Bariatric surgery significantly improves lipid profile in obese patients
Fifty years after the first reported partial-ileal bypass, metabolic surgery has an established role in achieving weight loss and reducing cardiovascular death in obese patients. Scientists have now demonstrated that it can significantly benefit the lipid profiles of these patients a year and more after surgery, according to a new report published in The American Journal of Medicine.
Bariatric (weight reduction) surgery has evolved into four dominant procedures ranging from largely malabsorptive to completely restrictive: Bilio-pancreatic Diversion (BPD), Roux-en-Y Gastric Bypass (RYGBP), Adjustable Gastric Banding, and Sleeve Gastrectomy. These are regarded as the most effective therapies for treating obesity.
Investigators undertook a meta-analysis of studies on contemporary bariatric surgery outcomes to describe the effects of these procedures on serum lipids of obese patients at one year and more after surgery.
"These procedures have shown significant benefits beyond weight reduction, including improvements in serum lipids. However, changes in serum lipids beyond the period of early, rapid weight loss are not well characterized," explained lead investigator Sean Heffron, MD, of the Division of Cardiology at NYU Langone Medical Center.
Investigators identified 178 studies that fit the criteria for inclusion in this analysis. Each study needed to involve 20 or more obese adults undergoing RYGBP, Adjustable Gastric Banding, Sleeve Gastrectomy, or BPD, report lipid profile at baseline, and provide follow-up data for at least one year. More than 25,000 patients with nearly 48,000 patient-years of follow-up were included. At the time of surgery, patients were generally between 35 and 45 years old with body mass index (BMI) of between 40 and 50. The mean follow-up across all studies was 27.9 months.
In patients undergoing any form of bariatric surgery, compared to baseline, there were significant reductions in total cholesterol, low density lipoprotein cholesterol, and triglycerides, and a significant increase in high density lipoprotein cholesterol. The magnitude of this change was significantly greater than that observed in non-surgical control patients.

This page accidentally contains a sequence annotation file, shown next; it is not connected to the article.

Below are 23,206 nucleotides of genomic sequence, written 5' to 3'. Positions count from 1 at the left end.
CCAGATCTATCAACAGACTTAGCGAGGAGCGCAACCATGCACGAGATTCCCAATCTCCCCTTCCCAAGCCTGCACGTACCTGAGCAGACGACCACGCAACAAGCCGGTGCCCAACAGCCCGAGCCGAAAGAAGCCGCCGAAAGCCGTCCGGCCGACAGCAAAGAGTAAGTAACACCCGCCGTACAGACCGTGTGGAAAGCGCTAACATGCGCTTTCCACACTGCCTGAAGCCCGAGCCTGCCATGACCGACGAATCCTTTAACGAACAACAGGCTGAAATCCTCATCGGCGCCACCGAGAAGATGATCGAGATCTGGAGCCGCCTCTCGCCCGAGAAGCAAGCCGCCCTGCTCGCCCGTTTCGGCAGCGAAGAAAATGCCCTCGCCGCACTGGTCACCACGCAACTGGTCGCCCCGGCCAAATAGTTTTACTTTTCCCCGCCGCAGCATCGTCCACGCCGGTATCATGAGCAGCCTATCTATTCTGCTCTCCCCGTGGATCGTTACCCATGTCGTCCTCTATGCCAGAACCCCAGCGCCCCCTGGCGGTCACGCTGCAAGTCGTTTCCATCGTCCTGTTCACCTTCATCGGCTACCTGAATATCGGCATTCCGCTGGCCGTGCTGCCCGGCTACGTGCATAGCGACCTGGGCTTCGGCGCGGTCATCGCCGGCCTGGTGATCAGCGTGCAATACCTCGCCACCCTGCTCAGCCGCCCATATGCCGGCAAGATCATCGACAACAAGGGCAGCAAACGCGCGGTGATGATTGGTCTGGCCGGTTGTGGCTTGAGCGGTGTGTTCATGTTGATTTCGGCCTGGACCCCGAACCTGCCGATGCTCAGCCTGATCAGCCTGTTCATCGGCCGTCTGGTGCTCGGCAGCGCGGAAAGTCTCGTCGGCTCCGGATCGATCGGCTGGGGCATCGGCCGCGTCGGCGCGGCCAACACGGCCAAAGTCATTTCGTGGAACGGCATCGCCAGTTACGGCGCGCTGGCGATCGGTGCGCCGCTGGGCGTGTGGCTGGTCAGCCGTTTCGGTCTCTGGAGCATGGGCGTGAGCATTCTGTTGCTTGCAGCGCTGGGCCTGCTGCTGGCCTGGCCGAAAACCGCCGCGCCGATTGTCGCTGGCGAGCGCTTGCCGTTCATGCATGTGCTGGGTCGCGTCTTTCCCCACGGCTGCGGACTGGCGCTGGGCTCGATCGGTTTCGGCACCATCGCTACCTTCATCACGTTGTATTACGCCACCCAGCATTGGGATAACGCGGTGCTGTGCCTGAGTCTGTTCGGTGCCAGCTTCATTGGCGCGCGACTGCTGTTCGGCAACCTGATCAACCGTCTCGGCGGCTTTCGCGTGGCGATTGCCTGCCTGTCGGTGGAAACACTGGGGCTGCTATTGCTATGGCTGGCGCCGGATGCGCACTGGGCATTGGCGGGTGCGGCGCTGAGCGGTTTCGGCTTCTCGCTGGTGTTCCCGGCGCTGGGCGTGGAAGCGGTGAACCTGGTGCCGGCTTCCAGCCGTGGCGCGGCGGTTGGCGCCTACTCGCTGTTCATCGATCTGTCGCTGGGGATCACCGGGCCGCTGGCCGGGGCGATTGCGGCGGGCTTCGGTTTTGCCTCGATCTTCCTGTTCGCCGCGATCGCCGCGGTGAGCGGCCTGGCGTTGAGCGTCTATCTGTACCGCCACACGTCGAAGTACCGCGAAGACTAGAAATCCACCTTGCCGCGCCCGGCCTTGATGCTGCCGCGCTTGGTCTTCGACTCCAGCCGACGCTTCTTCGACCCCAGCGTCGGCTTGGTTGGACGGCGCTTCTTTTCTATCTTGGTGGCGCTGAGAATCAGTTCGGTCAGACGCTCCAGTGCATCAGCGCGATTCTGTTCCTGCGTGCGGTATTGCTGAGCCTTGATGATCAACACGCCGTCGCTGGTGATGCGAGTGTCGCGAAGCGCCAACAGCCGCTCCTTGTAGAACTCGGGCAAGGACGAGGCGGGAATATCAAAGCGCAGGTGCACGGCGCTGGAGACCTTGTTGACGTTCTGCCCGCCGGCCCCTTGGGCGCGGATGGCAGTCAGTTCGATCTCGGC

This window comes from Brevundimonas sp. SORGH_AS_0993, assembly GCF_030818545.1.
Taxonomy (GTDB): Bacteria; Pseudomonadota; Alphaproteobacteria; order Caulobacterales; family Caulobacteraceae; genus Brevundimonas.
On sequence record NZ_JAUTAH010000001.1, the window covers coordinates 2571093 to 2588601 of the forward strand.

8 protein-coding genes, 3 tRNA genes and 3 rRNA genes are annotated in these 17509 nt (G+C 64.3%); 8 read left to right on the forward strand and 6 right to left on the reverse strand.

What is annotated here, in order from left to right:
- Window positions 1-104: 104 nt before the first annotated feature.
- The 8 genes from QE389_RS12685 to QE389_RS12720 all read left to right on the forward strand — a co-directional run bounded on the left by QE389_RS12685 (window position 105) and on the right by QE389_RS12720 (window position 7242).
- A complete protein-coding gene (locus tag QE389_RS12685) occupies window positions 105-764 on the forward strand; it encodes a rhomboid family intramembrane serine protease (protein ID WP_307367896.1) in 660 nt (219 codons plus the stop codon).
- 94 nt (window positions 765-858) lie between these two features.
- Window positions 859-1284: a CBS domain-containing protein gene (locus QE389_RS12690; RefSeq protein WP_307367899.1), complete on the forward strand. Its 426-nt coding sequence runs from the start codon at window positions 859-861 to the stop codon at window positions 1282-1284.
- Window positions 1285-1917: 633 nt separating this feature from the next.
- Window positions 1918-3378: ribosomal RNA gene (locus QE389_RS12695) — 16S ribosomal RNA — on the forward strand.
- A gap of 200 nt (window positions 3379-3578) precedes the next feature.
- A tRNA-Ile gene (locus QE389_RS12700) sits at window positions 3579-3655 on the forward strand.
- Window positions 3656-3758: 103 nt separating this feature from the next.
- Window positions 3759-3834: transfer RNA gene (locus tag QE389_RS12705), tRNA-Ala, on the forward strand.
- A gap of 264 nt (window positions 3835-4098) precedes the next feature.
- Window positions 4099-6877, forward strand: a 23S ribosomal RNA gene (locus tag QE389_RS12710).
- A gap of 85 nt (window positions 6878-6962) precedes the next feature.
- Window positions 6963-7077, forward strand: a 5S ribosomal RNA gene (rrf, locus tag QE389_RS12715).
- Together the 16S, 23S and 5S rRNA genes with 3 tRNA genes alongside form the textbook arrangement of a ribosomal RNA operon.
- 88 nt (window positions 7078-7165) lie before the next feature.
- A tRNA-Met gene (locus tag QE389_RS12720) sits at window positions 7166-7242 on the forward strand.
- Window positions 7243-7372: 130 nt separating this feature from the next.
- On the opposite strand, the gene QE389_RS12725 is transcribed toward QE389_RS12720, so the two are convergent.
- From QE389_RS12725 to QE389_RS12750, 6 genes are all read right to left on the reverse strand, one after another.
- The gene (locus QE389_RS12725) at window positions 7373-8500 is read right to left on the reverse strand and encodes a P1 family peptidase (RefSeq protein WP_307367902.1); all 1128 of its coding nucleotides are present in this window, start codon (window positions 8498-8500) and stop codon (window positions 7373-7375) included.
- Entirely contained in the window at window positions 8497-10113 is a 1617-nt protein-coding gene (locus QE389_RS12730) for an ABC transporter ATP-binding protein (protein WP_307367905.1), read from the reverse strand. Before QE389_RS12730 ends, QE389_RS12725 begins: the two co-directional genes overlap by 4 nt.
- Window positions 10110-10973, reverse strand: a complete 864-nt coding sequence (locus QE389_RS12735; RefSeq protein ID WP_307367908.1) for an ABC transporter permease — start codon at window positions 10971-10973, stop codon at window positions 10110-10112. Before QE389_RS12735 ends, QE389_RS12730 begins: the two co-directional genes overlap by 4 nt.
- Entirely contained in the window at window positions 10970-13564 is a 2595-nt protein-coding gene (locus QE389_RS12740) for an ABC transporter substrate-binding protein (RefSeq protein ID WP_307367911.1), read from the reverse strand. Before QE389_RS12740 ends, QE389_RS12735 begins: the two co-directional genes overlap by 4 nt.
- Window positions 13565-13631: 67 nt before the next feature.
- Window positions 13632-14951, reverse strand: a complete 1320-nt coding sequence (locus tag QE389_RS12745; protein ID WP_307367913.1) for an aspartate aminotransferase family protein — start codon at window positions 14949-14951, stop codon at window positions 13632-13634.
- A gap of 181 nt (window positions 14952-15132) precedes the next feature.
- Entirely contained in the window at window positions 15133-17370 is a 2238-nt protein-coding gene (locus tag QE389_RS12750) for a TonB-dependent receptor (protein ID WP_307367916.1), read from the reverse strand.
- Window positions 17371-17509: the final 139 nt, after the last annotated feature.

When assessed separately, the magnitude of changes varied greatly by surgical type. Only RYGBP showed improvements in each lipid parameter relative to controls at both one year and last follow-up beyond one year. In the cases of Adjustable Gastric Banding and Sleeve Gastrectomy the response at one year following surgery was not significantly different from non-surgical control patients.
"Differences in triglyceride reduction among procedures were most evident at more than one year after surgery, when reductions in subjects undergoing RYGBP and BPD were nearly 50% greater than in Adjustable Gastric Banding and Sleeve Gastrectomy, despite similar baseline BMI in RYGBP and Adjustable Gastric Banding cohorts," observed Dr. Heffron. "Part of this difference may be secondary to greater weight loss and improvements in insulin sensitivity achieved following RYGBP and BPD versus restrictive procedures. However, the anatomic alterations of RYGBP and BPD may also play important roles. These differences may be relevant in deciding the most appropriate technique for a given patient."